Susan Rogers dropped out of high school in Southern California to teach herself how to be a sound engineer and technician. By 25, she was working for Crosby, Stills and Nash at their Rudy Records studio, and in 1983, Rogers began five years of work as Prince’s engineer – a period covering Purple Rain, Sign O’ The Times, Parade and more.
Rogers went on to record, mix and/or produce artists such as the Jacksons, Laurie Anderson and David Byrne, but nowadays she focuses on the academic side of things, with a doctorate in psychology from McGill University and as director of the Berklee Music Perception and Cognition Laboratory, where her research focuses on auditory memory, psychoacoustics and the perception of musical signals. In this excerpt from her lecture at the 2016 Red Bull Music Academy, Rogers discussed the intricacies of the human ear, and different paths towards hearing loss.
Inside the cochlea, which is that little bony shell that is shaped like a snail, there’s a membrane, basilar membrane, and above the basilar membrane, our hair cells – there is a single row of inner hair cells, and then there is a triple row of outer hair cells. Hair cells, if you look them up online, they’re one of the coolest things in all of the universe. It looks like a cartoon drawing of an alien. It’s a cell, and it’s got these little hairs on top, and it’s got a nucleus in it. When you’re hearing a sound, sound is coming into your ear canal, and it’s pushing your eardrum back and forth. That’s connected to three little bones, which is pushing that little oval window – which is a little port on that bony cochlea – back and forth.
On top of that are little hair cells, and they’re swinging back and forth, and back and forth, and back and forth, and as they swing back and forth – and this is why nature is fucking amazing – it’s impossibly small, but the little hairs themselves have pores in them, and as the hairs swing back and forth... Pores in the hairs are opening and closing, and ions are coming in and out. That’s your analog to digital converter. That’s your analog signal: the hair cells going back and forth, which converts the signal, if it’s hot enough, into a nerve spike. There’s a nerve sitting there, waiting at the bottom of that hair cell, saying, “Hit me.” If it gets enough ions coming in, it becomes a nerve spike, and there’s your one, if the signal is there, and a zero if it isn’t.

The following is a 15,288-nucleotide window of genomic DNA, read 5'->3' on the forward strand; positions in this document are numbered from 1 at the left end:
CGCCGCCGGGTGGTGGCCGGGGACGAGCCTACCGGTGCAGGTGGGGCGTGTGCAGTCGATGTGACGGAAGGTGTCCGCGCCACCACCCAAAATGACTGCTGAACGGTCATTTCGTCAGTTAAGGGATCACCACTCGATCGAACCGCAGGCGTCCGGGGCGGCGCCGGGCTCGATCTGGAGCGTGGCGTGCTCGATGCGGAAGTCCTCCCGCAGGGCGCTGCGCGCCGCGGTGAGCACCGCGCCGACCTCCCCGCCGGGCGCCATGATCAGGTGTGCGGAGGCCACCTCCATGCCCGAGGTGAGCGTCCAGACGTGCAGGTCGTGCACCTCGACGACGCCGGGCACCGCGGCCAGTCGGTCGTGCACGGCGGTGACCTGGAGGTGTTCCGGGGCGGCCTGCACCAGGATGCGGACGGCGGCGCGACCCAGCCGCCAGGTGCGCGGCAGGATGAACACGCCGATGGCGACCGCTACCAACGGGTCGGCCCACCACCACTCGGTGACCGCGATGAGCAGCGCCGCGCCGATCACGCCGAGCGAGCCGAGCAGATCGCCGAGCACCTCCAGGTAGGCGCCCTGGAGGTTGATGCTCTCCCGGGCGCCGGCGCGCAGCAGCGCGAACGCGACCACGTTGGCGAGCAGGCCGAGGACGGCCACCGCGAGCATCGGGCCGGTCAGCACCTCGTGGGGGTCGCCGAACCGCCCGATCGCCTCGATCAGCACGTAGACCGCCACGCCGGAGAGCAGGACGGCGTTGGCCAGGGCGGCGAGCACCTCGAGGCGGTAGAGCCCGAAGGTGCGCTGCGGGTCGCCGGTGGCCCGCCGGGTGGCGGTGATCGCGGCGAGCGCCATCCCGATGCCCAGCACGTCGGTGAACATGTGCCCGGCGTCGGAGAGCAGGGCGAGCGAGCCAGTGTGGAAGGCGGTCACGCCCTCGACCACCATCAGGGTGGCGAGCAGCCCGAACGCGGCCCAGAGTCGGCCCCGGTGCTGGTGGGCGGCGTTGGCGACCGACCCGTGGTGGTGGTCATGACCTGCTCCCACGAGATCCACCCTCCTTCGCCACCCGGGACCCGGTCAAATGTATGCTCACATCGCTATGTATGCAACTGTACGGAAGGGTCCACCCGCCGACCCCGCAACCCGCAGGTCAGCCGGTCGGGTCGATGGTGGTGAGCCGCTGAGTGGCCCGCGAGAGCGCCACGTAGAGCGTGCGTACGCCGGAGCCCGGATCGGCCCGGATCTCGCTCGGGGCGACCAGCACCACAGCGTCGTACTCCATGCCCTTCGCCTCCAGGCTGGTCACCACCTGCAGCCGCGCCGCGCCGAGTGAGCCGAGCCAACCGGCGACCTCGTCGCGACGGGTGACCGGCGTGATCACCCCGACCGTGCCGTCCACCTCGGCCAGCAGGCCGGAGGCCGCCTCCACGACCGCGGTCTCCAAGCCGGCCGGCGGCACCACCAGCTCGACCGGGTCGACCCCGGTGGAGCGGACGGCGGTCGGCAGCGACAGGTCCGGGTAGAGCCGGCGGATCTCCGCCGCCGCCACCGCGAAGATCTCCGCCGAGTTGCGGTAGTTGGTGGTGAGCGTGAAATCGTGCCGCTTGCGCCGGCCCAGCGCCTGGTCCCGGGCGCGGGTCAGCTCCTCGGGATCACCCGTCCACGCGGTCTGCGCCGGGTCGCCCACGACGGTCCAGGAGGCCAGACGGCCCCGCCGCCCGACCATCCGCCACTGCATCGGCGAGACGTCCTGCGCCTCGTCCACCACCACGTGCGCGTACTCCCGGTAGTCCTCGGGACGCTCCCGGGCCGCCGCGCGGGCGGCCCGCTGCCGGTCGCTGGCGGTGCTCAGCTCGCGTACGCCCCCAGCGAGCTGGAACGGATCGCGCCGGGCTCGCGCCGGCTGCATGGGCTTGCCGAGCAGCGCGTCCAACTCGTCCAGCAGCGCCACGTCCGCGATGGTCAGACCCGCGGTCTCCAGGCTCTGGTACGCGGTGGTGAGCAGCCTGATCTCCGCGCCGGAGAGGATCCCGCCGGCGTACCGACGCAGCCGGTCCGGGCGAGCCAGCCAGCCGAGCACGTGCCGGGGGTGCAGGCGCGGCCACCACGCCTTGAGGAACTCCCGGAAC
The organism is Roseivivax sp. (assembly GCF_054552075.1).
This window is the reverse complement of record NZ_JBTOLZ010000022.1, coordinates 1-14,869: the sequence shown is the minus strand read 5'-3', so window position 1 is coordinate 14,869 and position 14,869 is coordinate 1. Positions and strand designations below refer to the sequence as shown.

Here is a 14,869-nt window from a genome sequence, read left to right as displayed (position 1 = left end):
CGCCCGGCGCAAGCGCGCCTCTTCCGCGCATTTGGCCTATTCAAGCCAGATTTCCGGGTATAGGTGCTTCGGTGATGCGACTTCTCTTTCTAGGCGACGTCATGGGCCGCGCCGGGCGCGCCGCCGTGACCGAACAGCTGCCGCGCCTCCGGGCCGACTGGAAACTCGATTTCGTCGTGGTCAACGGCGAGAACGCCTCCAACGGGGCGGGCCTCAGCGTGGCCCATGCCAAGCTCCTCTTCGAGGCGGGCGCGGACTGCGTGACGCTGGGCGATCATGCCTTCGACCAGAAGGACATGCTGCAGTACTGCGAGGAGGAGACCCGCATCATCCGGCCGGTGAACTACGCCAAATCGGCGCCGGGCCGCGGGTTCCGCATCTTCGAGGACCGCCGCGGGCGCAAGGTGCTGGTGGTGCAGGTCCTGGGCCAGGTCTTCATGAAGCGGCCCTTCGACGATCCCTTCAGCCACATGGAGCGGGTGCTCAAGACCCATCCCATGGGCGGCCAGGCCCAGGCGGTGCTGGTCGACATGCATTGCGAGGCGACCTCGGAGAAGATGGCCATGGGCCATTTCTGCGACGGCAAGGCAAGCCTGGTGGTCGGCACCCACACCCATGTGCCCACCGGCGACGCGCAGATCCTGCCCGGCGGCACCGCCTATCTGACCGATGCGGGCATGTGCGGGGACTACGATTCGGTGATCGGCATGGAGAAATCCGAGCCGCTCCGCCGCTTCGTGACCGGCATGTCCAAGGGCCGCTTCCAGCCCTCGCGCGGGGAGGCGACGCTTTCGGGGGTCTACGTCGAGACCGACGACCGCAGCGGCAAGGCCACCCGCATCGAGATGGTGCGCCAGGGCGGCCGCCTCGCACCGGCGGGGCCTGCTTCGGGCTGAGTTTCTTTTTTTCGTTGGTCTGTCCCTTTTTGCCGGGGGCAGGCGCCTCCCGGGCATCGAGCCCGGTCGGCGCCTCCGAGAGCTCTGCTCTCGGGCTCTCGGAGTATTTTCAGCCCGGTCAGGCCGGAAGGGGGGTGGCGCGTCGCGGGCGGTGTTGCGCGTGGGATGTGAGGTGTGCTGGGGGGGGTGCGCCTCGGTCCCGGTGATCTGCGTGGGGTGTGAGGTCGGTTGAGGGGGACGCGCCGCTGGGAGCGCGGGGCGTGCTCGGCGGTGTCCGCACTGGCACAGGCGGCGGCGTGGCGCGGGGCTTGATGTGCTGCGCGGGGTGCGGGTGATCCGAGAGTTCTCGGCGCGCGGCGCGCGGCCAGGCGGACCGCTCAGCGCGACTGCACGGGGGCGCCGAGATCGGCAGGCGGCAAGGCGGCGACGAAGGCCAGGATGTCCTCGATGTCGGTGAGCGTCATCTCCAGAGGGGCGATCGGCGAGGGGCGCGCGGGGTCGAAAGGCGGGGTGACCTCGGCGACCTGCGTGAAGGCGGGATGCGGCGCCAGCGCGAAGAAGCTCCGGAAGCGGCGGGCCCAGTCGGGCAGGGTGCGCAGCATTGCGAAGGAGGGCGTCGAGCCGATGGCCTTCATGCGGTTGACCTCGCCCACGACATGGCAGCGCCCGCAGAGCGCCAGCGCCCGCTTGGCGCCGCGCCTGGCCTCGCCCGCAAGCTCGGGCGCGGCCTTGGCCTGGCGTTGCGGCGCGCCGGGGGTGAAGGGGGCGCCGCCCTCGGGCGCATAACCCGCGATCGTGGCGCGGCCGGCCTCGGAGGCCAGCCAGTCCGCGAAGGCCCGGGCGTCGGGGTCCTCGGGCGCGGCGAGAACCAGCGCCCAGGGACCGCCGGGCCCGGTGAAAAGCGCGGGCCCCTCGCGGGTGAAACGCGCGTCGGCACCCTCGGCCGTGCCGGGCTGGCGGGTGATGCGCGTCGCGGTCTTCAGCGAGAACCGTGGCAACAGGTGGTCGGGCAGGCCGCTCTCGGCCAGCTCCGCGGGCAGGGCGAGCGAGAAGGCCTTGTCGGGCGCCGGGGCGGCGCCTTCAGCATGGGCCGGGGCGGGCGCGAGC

[If] you’ve got a hair cell and you’re playing it a pure tone of 4K, 4,000 Hz, the little hairs are going back and forth 4,000 times a second. That becomes spikes. If you overdo it, and you blast those hair cells for too long, too much, what happens is the nerve that is sitting there waiting to receive all those neurotransmitters, those ions – the charged ions, which became neurotransmitters – the nerves get so overexcited, they suffer from excitotoxicity and the ends of the nerves swell and they burst. Hair cells can die from overuse, and they do not grow back. An auditory nerve is a long nerve – it’s long in biological terms, about 25 millimeters, an inch or so long, from the inner ear to the cortex.
Watch Susan Rogers’ lecture from RBMA Montréal in full here.
That path, that’s our wiring, and that consists of about 35,000 nerves on each side. The nerves have branches. Musical training in childhood grows more branches, so that’s good news and bad news for musicians. Musicians who’ve been training since childhood have a super highway for processing sound compared to non-musicians. You guys hear things in sound that I don’t catch. It’s not that your hearing is necessarily better than mine, it’s that because your musicians, your processing acuity is sharper and finer than mine. It’s like you’ve got a really sharp photograph and I’ve got a Polaroid. I can still see it’s a Polaroid picture. It’s dad and it’s the boat and it’s in the driveway. I can see what it is. I can tell you what it is. You guys, with your high resolution system, can tell us, “Hey, in this picture, dad’s fly is down.” I can’t see that detail. I can’t hear that detail.
Hair cells can die, and they don’t come back. Branches on the auditory nerve can die and eventually kill off the nerve. We’re going to kill off some of it anyway as we age, just as our eyes are going to change, but think of sound exposure like a sunburn. If you do it too many times, if you burn your skin too much for too long, your skin says, “OK, I guess this is what we’re doing,” and tumors can grow.
Likewise, if you burst your hearing too much over too long of a time, the auditory system says, “I can’t deal with it anymore. It’s just too much.” Musicians are somewhat protected because you have a better pathway, but you’re still at risk. Once it’s gone, it’s gone. Research is being done right now at a ferocious pace to help see if we can grow new auditory nerves and new hair cells, but, so far, no. Not too much. The good news is... I don’t want to leave you with bad news. This is super cool and it’s recent. Scientists have discovered that not all injury is created equal.
Let’s take a crude example. If you are playing a sport you love, your favorite sport, after you played that sport for a whole day, your muscles are going to ache, but you feel good because your body hurts, but you felt good doing it. That muscle ache is different than the muscle ache you would get if someone pushed you down a flight of stairs. Literally, when we add insult to injury, it hurts worse and it causes more damage.
Likewise, noise exposure caused by sound we do not like, like construction work or gunshots and stuff like that, is much more damaging than the same sound pressure level from sound that we like. When we’re being a DJ, when we’re mixing, when we’re working in the studio, when we’re playing, we’re actually not getting the same level of harm as when we’re just exposed to random noise. There’s some protection there.
This excerpt has been edited and condensed for clarity.